possession n.
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  1. Possession Lecture 13 Consciousness

  2. overview • The last few weeks we have examined agency – who is in control of our actions? • This week’s lecture focuses on experiences when we are taken over by others • Spirit possession • Mediums and channelling • Dissociative Identity Disorder

  3. Spirit Possession • Accounts of spirit possession exist in the Bible and are common in spiritualist churches today • Common throughout the world • Bourguignon (1973) found religiously altered states in 90% of societies, with spirit possession in 52% of cases • Suggests that it is a cultural phenomenon

  4. What happens in spirit possession? • Varies as a function of the culture • Requires a prior belief in spirits • Typically in a social sanctioned ritual involving music and chanting • The host then will go limp • Then into convulsions (e.g. Boddy, 1994; Goodman, 1988)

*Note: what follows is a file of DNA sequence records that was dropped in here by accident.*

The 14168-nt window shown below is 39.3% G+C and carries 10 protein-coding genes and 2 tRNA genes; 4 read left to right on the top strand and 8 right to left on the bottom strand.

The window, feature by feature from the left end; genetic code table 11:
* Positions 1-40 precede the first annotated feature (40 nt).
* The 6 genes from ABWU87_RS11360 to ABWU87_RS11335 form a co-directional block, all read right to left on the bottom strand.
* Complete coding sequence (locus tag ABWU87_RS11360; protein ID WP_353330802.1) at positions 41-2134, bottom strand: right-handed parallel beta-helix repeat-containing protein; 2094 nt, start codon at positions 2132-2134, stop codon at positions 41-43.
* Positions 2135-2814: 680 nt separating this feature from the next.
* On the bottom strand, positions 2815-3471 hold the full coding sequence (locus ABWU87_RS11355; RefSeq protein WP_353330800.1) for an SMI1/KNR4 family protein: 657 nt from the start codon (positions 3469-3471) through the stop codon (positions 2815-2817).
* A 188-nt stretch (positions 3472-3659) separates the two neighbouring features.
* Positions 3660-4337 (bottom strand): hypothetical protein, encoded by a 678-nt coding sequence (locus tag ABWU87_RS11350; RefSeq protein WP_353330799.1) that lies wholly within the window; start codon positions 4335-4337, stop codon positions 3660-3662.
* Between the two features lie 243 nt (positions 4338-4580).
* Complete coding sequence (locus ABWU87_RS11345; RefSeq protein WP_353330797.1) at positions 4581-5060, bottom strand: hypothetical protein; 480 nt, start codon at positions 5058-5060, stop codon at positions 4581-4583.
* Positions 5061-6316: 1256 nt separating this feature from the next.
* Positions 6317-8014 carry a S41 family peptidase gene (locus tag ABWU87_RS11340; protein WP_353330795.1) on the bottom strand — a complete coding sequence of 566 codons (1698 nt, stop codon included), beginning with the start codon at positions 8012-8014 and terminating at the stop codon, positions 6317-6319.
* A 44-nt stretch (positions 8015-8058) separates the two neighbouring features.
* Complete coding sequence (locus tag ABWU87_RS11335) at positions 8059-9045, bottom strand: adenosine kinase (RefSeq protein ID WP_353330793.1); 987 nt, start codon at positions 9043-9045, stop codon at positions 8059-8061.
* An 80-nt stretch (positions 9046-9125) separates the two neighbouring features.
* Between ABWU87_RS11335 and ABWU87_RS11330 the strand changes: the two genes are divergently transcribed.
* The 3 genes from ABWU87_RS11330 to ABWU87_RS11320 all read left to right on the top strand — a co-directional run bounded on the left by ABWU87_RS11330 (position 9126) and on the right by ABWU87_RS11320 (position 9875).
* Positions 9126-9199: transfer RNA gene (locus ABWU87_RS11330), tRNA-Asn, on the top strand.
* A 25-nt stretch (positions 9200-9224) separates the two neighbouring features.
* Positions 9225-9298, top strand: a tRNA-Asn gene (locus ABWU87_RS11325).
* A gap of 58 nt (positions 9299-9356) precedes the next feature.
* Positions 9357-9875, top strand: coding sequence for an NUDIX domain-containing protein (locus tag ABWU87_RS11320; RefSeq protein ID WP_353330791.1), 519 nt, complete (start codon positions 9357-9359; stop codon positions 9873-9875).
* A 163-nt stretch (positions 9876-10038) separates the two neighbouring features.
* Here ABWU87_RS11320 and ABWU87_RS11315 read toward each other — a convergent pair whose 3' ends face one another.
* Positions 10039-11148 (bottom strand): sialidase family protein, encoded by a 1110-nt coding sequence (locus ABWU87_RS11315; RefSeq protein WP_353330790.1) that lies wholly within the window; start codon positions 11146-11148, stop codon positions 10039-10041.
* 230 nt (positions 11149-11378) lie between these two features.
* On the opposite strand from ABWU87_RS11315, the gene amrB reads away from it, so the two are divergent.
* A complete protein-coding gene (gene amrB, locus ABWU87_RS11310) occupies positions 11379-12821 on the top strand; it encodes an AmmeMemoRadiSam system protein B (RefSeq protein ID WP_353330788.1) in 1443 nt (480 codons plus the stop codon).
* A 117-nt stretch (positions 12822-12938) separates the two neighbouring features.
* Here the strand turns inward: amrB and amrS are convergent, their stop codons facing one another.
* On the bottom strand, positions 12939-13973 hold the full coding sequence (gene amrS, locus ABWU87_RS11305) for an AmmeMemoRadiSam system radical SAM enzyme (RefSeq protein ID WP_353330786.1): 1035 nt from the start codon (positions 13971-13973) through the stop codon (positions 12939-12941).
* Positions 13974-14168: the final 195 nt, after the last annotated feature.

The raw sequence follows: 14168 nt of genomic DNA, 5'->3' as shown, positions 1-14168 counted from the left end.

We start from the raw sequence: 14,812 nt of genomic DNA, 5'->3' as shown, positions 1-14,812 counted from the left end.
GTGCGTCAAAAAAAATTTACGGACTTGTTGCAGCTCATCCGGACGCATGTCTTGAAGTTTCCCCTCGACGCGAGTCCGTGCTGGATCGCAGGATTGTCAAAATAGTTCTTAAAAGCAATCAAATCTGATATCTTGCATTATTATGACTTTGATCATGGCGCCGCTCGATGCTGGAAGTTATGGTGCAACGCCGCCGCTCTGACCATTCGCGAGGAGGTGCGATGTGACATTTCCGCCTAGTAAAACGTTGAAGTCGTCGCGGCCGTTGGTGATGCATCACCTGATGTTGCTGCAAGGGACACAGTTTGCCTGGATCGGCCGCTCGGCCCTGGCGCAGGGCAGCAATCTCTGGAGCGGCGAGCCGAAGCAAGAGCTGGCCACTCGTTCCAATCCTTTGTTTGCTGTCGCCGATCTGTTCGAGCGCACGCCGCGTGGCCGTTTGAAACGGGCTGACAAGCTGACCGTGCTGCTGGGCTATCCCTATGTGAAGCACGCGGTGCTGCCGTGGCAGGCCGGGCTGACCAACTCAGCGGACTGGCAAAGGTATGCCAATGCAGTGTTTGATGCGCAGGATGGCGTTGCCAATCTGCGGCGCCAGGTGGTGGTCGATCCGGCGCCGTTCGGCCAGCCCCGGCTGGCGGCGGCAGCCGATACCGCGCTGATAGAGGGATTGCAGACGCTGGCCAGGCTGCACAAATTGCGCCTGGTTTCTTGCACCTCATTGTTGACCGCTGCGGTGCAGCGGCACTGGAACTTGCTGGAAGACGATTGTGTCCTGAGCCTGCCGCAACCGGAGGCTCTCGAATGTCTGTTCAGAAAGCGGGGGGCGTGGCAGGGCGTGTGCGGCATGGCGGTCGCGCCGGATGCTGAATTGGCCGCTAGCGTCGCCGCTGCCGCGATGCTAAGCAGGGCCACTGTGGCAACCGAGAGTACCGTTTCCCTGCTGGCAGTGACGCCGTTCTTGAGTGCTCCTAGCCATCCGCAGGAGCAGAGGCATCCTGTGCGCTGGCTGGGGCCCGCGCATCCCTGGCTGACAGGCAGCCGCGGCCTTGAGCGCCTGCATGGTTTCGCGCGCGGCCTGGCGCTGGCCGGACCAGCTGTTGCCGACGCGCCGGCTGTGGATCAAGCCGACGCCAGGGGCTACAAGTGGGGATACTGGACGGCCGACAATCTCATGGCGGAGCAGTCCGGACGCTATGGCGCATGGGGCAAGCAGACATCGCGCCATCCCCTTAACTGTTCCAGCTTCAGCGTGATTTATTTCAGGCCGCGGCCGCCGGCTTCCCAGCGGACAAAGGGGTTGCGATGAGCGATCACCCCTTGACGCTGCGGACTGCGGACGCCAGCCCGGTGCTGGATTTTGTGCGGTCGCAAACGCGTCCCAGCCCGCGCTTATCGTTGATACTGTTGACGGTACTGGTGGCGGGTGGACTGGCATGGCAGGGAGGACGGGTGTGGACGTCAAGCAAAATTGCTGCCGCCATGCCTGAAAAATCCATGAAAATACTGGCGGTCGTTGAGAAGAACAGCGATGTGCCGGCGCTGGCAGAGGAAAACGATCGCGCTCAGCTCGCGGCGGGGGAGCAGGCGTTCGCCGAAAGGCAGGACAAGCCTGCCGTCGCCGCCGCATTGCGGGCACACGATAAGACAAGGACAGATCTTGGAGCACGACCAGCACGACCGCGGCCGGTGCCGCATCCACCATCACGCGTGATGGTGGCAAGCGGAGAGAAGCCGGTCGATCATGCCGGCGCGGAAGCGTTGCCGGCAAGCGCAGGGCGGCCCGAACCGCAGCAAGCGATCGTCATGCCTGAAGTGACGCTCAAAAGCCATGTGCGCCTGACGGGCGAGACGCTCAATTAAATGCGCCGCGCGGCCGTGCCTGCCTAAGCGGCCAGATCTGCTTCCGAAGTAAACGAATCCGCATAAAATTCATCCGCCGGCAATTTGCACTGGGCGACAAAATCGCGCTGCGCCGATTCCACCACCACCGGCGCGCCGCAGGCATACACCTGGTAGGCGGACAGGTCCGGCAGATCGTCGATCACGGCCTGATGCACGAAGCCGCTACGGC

5. Mischel and Mischel (1958) • Studied the Shango religion in Trinidad • Often the possessed are those of a lower social status • Allows for the possessed to engage in what would otherwise be inappropriate behaviour – the alibi theory of spirit possession

  6. Speaking in tongues • Glossolalia (i.e., speaking in tongues) is vocalization that sounds language-like but is devoid of semantic meaning or syntax (Samarin, 1972). • • Some go into convulsions or lose consciousness; others are less dramatic. • Some seem to go into a trance • some claim to have amnesia of their speaking in tongues. • All believe they are possessed by the Holy Spirit and that what they utter is meaningful.

  7. What does it feel like to be possessed? • Degree of amnesia about events • Perceived as involuntary • Are people experiencing an altered state, or are they merely pretending?

  8. Oohashi et al. (2002) • Used a portable EEG to measure brain patterns among the spiritually possessed of Bali (known as Kerauhan) • Only one of the participants went into a trance • Increases in theta and alpha frequency • Is possession an altered state of consciousness?